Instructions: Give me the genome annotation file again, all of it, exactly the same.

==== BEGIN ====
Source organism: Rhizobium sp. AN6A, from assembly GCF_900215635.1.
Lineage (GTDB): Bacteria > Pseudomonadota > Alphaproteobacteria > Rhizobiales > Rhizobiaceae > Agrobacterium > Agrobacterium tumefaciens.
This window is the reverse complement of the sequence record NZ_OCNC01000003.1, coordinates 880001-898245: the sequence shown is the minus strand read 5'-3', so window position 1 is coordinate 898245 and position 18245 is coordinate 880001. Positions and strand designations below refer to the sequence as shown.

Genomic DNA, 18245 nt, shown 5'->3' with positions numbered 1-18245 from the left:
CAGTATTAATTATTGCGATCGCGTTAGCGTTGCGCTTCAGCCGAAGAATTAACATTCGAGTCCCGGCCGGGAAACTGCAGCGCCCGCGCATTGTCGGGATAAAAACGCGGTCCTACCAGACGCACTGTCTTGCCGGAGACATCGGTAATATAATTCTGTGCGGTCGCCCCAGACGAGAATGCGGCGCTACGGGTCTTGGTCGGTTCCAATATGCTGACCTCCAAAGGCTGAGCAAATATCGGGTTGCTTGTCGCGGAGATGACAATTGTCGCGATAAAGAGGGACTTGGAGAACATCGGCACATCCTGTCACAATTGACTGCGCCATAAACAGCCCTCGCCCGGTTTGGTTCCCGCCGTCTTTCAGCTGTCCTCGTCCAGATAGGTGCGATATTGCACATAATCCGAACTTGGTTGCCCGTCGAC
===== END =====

Source organism: Rhizobium sp. AN6A, from assembly GCF_900215635.1.
Lineage (GTDB): Bacteria > Pseudomonadota > Alphaproteobacteria > Rhizobiales > Rhizobiaceae > Agrobacterium > Agrobacterium tumefaciens.
This window is the reverse complement of the sequence record NZ_OCNC01000003.1, coordinates 880001-898245: the sequence shown is the minus strand read 5'-3', so window position 1 is coordinate 898245 and position 18245 is coordinate 880001. Positions and strand designations below refer to the sequence as shown.

Genomic DNA, 18245 nt, shown 5'->3' with positions numbered 1-18245 from the left:
CAGTATTAATTATTGCGATCGCGTTAGCGTTGCGCTTCAGCCGAAGAATTAACATTCGAGTCCCGGCCGGGAAACTGCAGCGCCCGCGCATTGTCGGGATAAAAACGCGGTCCTACCAGACGCACTGTCTTGCCGGAGACATCGGTAATATAATTCTGTGCGGTCGCCCCAGACGAGAATGCGGCGCTACGGGTCTTGGTCGGTTCCAATATGCTGACCTCCAAAGGCTGAGCAAATATCGGGTTGCTTGTCGCGGAGATGACAATTGTCGCGATAAAGAGGGACTTGGAGAACATCGGCACATCCTGTCACAATTGACTGCGCCATAAACAGCCCTCGCCCGGTTTGGTTCCCGCCGTCTTTCAGCTGTCCTCGTCCAGATAGGTGCGATATTGCACATAATCCGAACTTGGTTGCCCGTCGAC